Students as co-producers of the curriculum; enhancing student- student engagement?

Reid, L. and Ryan, Barry (2013) Students as co-producers of the curriculum; enhancing student- student engagement? In: 6th Annual Learning Innovation Network Conference – Sustainable Models of Student Engagement – Rhetoric or Achievable? 17th October 2013 in the Ashling Hotel, Dublin., Dublin, Ireland.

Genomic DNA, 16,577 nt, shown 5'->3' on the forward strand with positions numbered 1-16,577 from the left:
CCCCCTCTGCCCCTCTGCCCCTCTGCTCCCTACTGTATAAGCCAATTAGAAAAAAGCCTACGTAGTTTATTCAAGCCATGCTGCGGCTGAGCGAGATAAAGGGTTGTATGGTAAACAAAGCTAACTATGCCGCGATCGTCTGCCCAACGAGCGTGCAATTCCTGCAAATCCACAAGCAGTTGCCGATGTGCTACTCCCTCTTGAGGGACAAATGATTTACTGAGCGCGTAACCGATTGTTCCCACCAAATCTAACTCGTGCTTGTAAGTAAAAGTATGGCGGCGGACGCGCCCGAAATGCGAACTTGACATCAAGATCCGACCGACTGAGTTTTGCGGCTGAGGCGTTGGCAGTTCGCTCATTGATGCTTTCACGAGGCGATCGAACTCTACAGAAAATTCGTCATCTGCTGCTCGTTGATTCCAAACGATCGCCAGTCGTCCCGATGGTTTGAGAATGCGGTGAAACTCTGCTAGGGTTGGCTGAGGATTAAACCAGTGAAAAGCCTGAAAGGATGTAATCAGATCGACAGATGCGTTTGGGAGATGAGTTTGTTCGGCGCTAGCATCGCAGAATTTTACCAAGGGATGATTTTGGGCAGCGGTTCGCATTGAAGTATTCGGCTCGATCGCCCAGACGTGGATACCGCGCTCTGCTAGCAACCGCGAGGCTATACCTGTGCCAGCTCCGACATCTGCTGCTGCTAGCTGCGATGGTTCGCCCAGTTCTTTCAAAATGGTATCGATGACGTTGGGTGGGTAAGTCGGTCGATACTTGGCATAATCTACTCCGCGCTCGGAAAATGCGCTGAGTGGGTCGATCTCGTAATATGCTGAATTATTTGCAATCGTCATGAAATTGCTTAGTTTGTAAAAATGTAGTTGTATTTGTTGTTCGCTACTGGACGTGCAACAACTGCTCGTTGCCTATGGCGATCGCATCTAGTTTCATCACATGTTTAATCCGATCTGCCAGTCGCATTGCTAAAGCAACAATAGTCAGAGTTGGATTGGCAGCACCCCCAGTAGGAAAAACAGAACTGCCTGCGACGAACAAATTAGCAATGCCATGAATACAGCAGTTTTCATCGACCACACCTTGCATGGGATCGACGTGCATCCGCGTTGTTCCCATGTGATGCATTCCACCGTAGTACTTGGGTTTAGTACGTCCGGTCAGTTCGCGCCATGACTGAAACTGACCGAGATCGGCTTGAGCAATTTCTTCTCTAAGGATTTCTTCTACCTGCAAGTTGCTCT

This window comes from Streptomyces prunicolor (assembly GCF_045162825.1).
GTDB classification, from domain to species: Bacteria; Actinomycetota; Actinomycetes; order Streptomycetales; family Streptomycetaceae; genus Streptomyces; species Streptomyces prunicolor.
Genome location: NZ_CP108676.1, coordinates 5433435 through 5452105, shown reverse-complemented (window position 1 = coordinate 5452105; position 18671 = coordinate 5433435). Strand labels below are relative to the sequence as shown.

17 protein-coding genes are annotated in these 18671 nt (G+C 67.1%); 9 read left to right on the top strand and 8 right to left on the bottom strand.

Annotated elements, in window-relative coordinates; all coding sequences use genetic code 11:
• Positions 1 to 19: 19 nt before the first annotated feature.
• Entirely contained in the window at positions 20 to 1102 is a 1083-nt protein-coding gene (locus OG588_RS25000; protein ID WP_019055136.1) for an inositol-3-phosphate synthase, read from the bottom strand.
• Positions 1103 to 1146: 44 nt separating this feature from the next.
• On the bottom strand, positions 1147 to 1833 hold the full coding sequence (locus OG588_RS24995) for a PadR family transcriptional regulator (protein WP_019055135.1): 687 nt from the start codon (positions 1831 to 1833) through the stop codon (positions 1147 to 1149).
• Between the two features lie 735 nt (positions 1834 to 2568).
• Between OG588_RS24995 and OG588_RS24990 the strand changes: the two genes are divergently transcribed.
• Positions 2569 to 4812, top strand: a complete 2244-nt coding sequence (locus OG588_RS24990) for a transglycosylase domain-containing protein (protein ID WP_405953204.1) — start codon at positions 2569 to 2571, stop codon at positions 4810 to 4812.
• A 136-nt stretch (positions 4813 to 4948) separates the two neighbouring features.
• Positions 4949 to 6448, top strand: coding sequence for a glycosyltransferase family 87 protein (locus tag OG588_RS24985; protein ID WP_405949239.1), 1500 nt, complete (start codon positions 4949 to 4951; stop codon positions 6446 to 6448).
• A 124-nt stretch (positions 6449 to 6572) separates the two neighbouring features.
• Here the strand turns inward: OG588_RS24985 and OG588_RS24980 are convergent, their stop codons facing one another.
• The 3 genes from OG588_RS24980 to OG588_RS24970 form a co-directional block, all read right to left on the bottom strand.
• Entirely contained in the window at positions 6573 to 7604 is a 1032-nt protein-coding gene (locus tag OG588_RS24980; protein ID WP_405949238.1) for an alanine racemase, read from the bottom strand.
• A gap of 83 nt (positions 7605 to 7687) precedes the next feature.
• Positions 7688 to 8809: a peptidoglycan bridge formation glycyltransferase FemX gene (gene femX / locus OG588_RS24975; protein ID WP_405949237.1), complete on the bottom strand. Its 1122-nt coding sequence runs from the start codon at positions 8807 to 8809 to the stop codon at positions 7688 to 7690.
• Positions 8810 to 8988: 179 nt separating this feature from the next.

This research project was designed and carried out by a fourth year undergraduate student to examine the effectiveness of the traditional expository style chemistry laboratory practical following this a Problem based learning style laboratory practical was designed incorporating feedback obtained from the investigation on the traditional style lab and was executed in a first year undergraduate organic chemistry class, the problem based learning style laboratory was designed around the elements of Process oriented guided inquiry learning (POGIL) were the students were presented with the problem of turning an medicinally effective compound into a form which would be more suitable for pharmaceutical use. The students were presented with a series of memos, these memos were designed in line with POGIL to guide the student by means of the process of asking leading questions and providing guidance but no direct answers into designing a methodology to convert the compound salicylic acid into the compound acetyl salicylic acid along with a risk assessment for their methodology. The students then had to carry out the synthesis following their own methodology using the reagents and equipment they requested. The results of this explorative action research revealed that the traditional laboratory was somewhat lacking from a pedagogical standpoint, leaving some doubt as to its role in teaching chemistry. Another survey was conducted after the PBL lab and this showed statistically significant improvements in students confidence in how much they learned from the lab session. The results of these surveys were both qualitatively and quantitatively analyzed. Converting to a PBL lab in this case yielded a variety of benefits including some areas that the traditional method completely neglected, the conversion has an initial high workload for the academic but once the labs are converted the workload in no higher than the traditional method. This suggests that further research should be carried out into improving the pedagogical value of the chemistry laboratory and that the laboratory might not be as inflexible and adaptable to change as once thought.

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